Looking for the best MTG Arena decks? For anyone having a hard time grinding through Magic: The Gathering Arena’s ranked Standard mode, there’s no shame in looking for help to start stacking up the wins. This guide explains the best MTG Standard decks in the current Arena meta, their key strengths, and what makes them so tough to beat.
In MTG Arena, the meta is constantly moving, especially since MTG Wilds of Eldraine is still quite new to us. Fresh brews appear week by week, utilising the best Wilds of Eldraine cards for Standard, and the best MTG Arena deck of the moment may soon be surpassed by a new variant.
The best MTG Arena decks in Standard right now are:
- Dimir Midrange – best jack of all trades
- Azorius Soldiers – best tribal deck
- Esper Legends – best legendary creatures deck
- Domain Control – best five color deck
- Mono Black Midrange – best mono black deck
- Mono Blue Tempo – best mono blue deck
- Selesnya Enchantments – best enchantments deck
- Mono Red Aggro – easiest deck to play
It’s hard to keep up with the MTG 2023 release schedule, even if you’ve perfected how to build an MTG deck, have a great MTG deck builder to help you out, or have used all the MTG Arena codes under the sun. To give you a head start we’ve collected five MTG Arena Standard decks that can be ridden all the way to Mythic.
Best jack of all trades
- Incredibly flexible
- Moldable to any opponent via sideboard
- Sheoldred, The Apocalypse
- Not the best in any one strategy
After the dust settled and Rakdos Midrange was punished with the banhammer, the deck that remained is pretty similar, but it’s swapped out Red for Blue.
Able to make use of card draw in Kaito Shizuki, and all the best black removal and creature options (such as Cut Down and Sheoldred, the Apocalypse) Dimir Midrange is a powerful jack-of-all-trades Standard deck. It even gets to use counterspells to really frustrate opponents. This one has a little bit of everything, and if you pack a flexible sideboard, you can adapt it to bring down any opponent.
Best tribal deck
- Builds up an unstoppable board
- An aggro deck that can counter spells
- Decent at refilling your hand
- Weak against decks full of removal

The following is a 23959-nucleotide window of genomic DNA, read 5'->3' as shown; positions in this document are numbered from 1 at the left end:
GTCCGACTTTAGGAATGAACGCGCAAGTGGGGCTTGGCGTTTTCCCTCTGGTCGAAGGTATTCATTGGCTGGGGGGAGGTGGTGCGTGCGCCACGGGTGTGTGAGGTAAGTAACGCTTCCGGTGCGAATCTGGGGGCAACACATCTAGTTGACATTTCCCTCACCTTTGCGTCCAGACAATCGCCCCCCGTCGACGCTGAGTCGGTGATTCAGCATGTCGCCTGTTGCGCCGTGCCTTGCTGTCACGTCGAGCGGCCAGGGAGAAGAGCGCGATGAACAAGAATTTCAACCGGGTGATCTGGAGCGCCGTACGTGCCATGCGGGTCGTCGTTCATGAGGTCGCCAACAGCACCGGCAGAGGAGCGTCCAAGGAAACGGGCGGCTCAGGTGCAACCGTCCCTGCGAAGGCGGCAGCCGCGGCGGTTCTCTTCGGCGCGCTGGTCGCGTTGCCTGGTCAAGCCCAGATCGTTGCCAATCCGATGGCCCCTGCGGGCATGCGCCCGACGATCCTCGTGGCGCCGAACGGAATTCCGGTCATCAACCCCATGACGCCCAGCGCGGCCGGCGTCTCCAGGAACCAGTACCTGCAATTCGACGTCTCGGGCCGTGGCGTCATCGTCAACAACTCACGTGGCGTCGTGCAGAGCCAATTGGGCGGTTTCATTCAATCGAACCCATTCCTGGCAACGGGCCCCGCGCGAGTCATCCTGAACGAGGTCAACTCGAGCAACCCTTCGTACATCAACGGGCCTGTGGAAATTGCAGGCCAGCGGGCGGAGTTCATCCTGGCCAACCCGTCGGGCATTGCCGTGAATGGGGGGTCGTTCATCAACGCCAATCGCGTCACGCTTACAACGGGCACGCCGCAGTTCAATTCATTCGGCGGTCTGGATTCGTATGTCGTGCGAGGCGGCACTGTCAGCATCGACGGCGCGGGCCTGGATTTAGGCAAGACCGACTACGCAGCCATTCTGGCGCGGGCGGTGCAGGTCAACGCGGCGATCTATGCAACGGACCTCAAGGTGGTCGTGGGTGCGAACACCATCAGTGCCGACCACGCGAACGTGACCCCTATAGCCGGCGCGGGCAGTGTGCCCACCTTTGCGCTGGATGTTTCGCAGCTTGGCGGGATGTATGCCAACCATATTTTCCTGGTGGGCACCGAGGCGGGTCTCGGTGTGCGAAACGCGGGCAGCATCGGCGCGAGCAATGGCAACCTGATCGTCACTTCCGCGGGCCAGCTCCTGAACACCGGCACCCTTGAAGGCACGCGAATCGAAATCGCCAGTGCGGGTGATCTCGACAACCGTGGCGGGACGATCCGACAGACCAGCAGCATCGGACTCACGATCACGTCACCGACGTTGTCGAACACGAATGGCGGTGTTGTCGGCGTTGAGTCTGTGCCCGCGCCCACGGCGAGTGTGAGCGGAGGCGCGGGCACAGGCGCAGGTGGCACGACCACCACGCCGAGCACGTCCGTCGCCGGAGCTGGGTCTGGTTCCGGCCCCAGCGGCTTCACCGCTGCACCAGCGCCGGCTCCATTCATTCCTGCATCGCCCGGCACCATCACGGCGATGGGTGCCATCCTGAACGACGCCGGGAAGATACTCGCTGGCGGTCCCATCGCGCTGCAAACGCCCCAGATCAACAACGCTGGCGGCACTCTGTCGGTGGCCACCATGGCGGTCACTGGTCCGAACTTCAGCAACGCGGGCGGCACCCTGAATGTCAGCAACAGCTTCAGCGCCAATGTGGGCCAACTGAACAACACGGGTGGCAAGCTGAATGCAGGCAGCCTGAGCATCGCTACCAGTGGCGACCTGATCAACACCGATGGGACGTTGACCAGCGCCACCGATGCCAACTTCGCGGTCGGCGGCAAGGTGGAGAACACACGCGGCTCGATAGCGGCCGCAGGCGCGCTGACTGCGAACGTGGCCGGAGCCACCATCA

- Can struggle in BO3 matches
Azorius Soldiers is an aggressive MTG Arena deck that’s been in Standard for ages now, but has recently had another big comeback. It’s a creature type deck based on soldiers, mainly built around cards from The Brothers’ War. The deck builds up a board quickly, then strikes in the skies thanks to the abilities of Harbin, Vanguard Aviator.
It’s intriguing that the deck has recently swapped the soldier Brutal Cathar out for the non-soldier Werefox Bodyguard. It seems having flash is enough of an upgrade to make up for the lack of synergy. Similarly, the deck added Knight-Errant of Eos, which lacks the MTG creature type, to get some much-needed card draw.
Best legendary creatures deck
- Minimal complex synergy to work
- Packed with busted high value cards
- Sheoldred, The Apocalypse
- High rare count makes it expensive to build
The Esper (White/Blue/Black) MTG color combination is back on top. In the post-March of the Machine meta, Esper Midrange decks have been edged out by Esper Legends, a creature-focused build centred on legendary creatures.
Esper packs some of the scariest threat in Standard. Star of the show is Raffine, Scheming Seer, which draws cards and rewards you for building a board. Other key cards are Dennick, Pious Apprentice, and oh look, it’s Sheoldred again. You only want to include a couple of non-creature cards in this deck. Perhaps a removal spell or two, and Wedding Announcement is hard to pass up.
There’s not a ton of synergy to speak of in this MTG Arena deck, it just jams in a bunch of busted cards that generate value, threatening to get out of control quickly. As a result, it packs in the rares. This is one MTG deck that’s going to burn through a lot of wildcards.
Best five color deck
- Excellent big-creature finishers
- Cheap removal
- Powered up by Wilds of Eldraine
- Weak to counterspells in the endgame